Injection molding tool steel is a key part of making plastic molds. The type of steel you choose really affects how your products turn out. It’s important to pick the right steel so the molds work well and last a long time under tough conditions.

When selecting tool steel for injection molds, it’s important to focus on several key characteristics to ensure the molds are effective and durable:

  • Hardness: The steel needs to be hard enough to avoid being deformed or worn out by the molding process.
  • Wear Resistance: Since the molds are used to produce a large number of parts, the steel must be resistant to wear.
  • Toughness: The steel should be tough enough to avoid breaking or cracking under the stress of repeated use and the thermal shocks of the molding process.
  • Thermal Stability: It’s essential that the steel can maintain its properties at high temperatures, as it will often be exposed to heat during molding. This stability helps keep the mold in good working condition.
  • Corrosion Resistance: Depending on what materials are used, the steel may need to resist corrosion from the plastics or from any heating and cooling agents used in the process.

Choosing tool steel with these attributes ensures that the molds can consistently produce high-quality parts and withstand the demanding conditions of injection molding.

Automotive Plastic Injection Tooling -

Common Types of Tool Steels Used in Injection Molding

Choosing the right tool steel for your injection molding projects is key to making sure your molds work well and last a long time. Below, you’ll find a table that outlines some of the most commonly used tool steels, their hardness levels, main features, and what they’re best used for. Each suited for different needs in the molding process:

Tool Steel Type Typical Hardness (HRC) Key Characteristics Suitable Applications
P20 28-32 Pre-hardened, excellent machinability, good toughness Large molds, high-volume production
NAK80 37-43 Pre-hardened, excellent polishability, wear-resistant High-precision molds, lens-quality transparent parts
H13 46-52 High toughness, heat check resistance, can withstand higher temperatures High-volume, high-temperature applications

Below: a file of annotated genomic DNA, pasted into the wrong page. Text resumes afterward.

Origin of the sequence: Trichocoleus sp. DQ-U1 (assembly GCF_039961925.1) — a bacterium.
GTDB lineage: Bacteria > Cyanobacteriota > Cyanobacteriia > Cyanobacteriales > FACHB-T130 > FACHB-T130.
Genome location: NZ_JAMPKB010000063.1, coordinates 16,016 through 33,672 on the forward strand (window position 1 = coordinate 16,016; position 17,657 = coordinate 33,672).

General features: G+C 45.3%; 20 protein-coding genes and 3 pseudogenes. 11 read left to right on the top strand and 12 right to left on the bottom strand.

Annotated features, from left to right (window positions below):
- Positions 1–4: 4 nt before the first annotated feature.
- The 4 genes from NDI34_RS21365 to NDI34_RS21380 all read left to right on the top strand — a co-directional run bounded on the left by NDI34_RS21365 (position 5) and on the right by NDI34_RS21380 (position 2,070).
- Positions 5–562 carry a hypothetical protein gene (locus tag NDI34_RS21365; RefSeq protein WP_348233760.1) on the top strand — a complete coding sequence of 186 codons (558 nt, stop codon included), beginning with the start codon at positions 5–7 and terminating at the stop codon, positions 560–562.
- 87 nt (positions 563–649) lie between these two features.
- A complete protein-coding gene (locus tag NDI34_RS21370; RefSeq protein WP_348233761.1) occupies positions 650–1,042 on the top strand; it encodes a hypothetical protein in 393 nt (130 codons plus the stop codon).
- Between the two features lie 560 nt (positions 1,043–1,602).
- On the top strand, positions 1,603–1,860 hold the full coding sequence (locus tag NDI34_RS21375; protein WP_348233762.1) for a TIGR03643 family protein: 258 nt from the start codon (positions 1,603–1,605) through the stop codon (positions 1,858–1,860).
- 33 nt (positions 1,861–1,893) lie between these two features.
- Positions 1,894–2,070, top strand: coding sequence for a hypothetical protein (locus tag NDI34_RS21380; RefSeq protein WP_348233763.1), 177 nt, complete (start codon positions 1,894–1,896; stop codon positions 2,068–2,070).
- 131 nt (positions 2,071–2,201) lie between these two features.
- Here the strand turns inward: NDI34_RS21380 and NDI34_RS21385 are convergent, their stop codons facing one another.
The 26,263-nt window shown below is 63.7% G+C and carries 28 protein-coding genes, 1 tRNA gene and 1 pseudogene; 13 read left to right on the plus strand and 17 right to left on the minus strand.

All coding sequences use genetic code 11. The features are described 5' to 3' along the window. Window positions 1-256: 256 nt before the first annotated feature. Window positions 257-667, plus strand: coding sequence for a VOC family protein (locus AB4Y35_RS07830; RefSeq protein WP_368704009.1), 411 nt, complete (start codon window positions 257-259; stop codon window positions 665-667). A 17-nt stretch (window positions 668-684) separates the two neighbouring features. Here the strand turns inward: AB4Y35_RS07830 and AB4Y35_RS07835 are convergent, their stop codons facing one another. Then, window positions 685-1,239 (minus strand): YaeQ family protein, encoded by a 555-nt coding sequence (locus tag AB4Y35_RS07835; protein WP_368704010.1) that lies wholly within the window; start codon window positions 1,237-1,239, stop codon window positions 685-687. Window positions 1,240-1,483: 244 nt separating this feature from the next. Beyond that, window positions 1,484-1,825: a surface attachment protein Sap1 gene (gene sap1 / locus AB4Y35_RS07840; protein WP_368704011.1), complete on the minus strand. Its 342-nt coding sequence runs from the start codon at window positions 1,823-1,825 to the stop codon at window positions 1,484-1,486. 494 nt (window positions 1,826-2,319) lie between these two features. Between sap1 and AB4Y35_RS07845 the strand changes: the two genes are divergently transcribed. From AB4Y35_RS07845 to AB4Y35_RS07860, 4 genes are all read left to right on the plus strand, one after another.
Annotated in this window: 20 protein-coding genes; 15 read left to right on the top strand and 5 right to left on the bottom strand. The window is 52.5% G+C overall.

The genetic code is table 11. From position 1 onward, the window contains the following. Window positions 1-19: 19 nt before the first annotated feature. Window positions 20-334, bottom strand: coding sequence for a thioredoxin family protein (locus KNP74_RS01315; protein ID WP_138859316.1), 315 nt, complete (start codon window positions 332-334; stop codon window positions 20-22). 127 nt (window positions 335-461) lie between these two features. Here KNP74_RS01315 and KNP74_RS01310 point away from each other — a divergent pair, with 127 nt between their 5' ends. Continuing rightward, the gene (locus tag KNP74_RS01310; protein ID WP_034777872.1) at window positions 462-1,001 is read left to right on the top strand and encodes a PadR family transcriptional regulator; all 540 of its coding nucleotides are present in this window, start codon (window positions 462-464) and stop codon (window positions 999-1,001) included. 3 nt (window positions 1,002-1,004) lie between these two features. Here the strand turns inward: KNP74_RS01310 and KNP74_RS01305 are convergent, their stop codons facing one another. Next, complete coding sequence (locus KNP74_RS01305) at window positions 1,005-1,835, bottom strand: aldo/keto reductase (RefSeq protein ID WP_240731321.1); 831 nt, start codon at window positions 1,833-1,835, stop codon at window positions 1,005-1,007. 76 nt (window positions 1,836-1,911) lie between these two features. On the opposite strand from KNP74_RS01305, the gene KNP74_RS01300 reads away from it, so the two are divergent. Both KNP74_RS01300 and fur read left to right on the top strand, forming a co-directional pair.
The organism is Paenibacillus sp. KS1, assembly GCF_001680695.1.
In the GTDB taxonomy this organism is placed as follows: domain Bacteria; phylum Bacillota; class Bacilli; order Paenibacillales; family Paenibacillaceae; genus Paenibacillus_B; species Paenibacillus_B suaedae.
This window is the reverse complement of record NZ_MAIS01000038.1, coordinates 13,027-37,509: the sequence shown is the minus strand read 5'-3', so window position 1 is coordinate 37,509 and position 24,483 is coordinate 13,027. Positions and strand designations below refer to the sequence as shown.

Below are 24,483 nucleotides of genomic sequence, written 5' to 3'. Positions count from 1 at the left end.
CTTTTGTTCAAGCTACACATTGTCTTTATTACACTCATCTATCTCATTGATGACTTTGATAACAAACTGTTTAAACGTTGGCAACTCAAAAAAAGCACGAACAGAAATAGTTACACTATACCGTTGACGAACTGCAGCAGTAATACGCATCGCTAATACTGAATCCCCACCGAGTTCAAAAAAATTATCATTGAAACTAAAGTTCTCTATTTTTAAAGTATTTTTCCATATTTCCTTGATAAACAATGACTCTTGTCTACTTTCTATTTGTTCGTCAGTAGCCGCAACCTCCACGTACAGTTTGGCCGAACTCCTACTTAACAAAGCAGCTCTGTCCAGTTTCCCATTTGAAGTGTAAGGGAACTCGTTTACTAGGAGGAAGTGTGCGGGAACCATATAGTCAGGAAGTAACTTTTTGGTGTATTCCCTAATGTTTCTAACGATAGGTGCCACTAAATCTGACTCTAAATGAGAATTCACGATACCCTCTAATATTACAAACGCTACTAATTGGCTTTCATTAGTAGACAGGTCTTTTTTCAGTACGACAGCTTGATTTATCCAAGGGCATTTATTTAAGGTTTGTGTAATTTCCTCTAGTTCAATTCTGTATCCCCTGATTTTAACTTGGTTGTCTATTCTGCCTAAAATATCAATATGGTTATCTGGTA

420 48-52 Corrosion-resistant, high polishability, good wear resistance Corrosive materials, medical and food-grade applications
440C 56-60 High hardness, excellent wear resistance, corrosion-resistant High-wear applications, processing abrasive materials
M2 60-65 High-speed steel, very high wear resistance, good hardness at high temperatures Small and precise molds, complex details
S7 54-58 High impact toughness, high shock resistance, medium hardness Molds requiring high impact resistance
Maraging Steel 50-58 Exceptional toughness, high strength, age-hardening Very complex, high-durability molds
D2 55-62 High wear and abrasion resistance, somewhat difficult to machine Long run molds, high-wear conditions
A2 57-62 Good wear resistance, excellent toughness, air-hardening General purpose molds especially when air-hardening is required
O1 57-62 Good wear resistance, deep-hardening, oil-hardening Molds requiring deep hardening capabilities
H11 50-54 High toughness, good thermal shock resistance, hot work steel Similar to H13 but with better toughness at higher temperatures
CPM 10V (A11) 59-64 Extremely high wear resistance, powder metallurgy steel High abrasive resistance for complex and detailed molds

Pre-hardened Steels:

These are great for big molds where lots of parts are made. They come ready to use without needing more heat treatment, making them easier to work with and less likely to warp. Examples like P20 and NAK80 are favorites because they’re easy to shape and can be polished to a high shine.

Hot Work Steels: